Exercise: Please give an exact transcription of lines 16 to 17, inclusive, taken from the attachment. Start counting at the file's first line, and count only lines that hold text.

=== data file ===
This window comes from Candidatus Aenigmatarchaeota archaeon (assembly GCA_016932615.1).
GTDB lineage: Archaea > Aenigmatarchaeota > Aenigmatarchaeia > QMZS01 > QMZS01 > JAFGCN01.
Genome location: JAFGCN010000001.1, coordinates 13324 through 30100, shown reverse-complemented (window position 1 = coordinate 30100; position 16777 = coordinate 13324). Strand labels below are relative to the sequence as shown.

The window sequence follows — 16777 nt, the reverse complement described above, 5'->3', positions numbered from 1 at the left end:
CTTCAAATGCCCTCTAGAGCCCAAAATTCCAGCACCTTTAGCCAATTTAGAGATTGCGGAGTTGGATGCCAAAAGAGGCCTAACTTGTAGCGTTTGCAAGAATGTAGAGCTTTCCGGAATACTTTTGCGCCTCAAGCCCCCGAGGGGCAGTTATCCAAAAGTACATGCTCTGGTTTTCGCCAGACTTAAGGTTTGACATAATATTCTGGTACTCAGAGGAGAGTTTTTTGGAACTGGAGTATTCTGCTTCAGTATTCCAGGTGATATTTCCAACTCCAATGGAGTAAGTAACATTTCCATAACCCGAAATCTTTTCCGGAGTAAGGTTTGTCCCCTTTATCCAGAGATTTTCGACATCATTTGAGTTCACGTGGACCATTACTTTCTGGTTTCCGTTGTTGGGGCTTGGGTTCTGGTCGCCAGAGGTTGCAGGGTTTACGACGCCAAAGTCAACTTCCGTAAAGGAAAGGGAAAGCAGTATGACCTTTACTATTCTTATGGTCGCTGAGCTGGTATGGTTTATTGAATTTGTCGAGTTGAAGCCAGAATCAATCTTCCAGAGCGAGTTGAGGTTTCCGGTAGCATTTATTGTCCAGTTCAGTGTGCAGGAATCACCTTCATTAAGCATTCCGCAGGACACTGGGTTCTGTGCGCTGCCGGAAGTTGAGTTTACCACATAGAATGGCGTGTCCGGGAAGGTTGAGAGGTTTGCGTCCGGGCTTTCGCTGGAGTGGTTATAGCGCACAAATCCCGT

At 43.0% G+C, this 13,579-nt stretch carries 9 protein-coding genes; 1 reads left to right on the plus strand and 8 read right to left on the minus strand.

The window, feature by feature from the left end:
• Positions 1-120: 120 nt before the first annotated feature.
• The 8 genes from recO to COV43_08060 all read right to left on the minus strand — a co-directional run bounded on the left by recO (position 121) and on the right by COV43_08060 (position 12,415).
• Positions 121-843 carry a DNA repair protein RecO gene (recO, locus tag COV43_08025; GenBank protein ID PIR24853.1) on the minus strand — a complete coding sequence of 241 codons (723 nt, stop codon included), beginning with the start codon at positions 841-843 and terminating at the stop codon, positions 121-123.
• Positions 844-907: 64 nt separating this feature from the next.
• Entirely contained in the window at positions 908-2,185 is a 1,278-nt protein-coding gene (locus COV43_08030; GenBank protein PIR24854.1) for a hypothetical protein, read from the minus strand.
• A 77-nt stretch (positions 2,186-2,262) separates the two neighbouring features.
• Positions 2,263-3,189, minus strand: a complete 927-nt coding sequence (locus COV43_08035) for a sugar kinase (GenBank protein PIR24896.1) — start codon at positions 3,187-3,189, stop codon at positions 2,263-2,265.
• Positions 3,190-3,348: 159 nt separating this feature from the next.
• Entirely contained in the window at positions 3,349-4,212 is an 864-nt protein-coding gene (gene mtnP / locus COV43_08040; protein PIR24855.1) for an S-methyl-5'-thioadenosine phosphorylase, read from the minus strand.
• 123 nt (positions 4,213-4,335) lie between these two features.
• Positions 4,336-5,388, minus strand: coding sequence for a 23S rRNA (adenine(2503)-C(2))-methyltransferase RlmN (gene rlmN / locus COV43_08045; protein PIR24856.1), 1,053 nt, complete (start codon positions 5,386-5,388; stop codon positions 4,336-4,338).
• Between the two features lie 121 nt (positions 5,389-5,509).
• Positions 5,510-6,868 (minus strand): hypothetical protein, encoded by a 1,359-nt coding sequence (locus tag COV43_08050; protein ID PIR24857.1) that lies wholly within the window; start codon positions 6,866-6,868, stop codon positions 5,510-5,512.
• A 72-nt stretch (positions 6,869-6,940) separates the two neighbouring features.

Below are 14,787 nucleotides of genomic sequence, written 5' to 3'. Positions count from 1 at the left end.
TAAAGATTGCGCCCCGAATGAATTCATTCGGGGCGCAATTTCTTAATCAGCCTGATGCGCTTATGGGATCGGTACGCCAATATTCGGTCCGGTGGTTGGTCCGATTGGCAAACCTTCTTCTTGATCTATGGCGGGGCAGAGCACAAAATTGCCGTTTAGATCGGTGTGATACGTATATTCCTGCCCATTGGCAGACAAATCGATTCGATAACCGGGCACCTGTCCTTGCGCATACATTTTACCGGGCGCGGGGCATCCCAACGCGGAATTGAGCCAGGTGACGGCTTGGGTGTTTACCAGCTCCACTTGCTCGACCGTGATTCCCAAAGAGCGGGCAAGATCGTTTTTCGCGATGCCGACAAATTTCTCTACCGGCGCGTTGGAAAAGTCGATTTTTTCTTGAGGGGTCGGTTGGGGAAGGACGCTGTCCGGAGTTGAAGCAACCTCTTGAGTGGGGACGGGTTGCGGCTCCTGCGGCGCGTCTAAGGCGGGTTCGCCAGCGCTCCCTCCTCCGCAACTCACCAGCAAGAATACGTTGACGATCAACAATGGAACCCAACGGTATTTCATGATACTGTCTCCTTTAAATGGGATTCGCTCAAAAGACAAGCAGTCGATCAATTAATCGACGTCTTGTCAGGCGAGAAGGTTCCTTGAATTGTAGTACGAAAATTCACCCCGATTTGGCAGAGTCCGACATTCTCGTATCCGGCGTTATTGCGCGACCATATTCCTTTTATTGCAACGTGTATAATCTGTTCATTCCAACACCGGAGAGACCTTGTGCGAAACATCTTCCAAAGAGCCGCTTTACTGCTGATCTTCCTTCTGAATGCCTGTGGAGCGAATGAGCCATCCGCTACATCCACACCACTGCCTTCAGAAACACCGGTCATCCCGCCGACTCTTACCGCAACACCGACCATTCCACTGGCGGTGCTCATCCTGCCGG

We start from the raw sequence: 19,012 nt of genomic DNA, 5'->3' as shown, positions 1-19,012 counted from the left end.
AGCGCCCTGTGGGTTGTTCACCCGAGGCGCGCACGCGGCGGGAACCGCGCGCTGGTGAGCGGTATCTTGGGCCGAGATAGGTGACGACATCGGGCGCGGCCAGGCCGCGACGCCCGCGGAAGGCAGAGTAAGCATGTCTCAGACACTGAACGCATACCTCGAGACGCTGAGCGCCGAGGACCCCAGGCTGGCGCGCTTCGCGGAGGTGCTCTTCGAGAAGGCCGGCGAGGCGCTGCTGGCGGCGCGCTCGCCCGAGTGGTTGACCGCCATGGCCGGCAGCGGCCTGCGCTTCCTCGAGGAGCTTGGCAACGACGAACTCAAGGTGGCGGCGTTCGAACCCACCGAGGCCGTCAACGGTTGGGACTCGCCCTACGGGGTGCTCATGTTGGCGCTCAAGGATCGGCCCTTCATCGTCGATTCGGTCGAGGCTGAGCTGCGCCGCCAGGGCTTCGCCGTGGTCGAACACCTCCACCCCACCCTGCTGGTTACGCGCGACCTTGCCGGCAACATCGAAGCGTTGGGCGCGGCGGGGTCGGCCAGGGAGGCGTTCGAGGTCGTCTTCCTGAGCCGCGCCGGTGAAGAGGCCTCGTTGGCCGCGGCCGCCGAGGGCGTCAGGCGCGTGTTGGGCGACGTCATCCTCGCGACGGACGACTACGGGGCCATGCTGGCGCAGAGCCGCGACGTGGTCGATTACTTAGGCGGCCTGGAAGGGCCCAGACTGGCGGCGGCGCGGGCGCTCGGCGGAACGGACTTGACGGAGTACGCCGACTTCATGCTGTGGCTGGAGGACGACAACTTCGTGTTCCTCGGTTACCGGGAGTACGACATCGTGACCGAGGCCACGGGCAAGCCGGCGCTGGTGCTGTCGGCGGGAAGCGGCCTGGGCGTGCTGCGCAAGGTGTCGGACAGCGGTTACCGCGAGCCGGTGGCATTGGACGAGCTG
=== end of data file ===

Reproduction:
• Entirely contained in the window at positions 3,349-4,212 is an 864-nt protein-coding gene (gene mtnP / locus COV43_08040; protein PIR24855.1) for an S-methyl-5'-thioadenosine phosphorylase, read from the minus strand.
• 123 nt (positions 4,213-4,335) lie between these two features.